Feature

The Response of the Slaves

Slavery would seem to be the epitome of domination by an all-powerful master over a passive, subservient dependent. But is this the whole picture?

A Royal Gentleman of Colour

Ben Shephard looks at the career of Peter Lobengula, the African ‘Prince’ who tantalised the British press and public and died in poverty in Salford in 1913, highlighting Victorian attitudes towards race, colour and sex.

The Idea of Poverty

Gertrude Himmelfarb considers why and when poverty ceased to be a ‘natural’ condition and become a ‘social’ problem in the Early Industrial Age.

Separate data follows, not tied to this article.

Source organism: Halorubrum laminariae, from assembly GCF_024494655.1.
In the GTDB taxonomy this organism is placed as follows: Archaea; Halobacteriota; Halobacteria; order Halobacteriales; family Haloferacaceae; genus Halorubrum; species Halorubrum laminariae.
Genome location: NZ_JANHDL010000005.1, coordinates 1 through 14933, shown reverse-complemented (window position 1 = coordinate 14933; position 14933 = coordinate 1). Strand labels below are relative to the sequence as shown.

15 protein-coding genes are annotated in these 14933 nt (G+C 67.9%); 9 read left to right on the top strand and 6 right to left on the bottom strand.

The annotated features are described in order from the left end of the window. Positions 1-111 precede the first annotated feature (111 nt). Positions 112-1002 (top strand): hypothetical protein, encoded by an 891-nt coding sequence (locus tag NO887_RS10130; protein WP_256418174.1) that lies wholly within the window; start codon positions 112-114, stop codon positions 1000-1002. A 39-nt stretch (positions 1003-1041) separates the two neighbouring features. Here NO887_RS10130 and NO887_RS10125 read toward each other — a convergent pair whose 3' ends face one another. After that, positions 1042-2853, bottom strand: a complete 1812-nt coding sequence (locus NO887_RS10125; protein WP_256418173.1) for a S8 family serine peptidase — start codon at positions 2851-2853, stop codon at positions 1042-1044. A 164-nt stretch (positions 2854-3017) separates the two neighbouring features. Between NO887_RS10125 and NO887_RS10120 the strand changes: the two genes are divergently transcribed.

1919: The Winnipeg General Strike

Throughout Europe, the end of the First World War brought in its wake disillusion, civil unrest and even revolution. As Daniel Francis explains here, it was the same story in Canada in 1919.

The Maoris in New Zealand History

When the British and Maori signed the Treaty of Waitangi in 1840, Governor Hobson declared: 'We are one people'. Today, as Professor Keith Sinclair shows, this hope has still to be realised.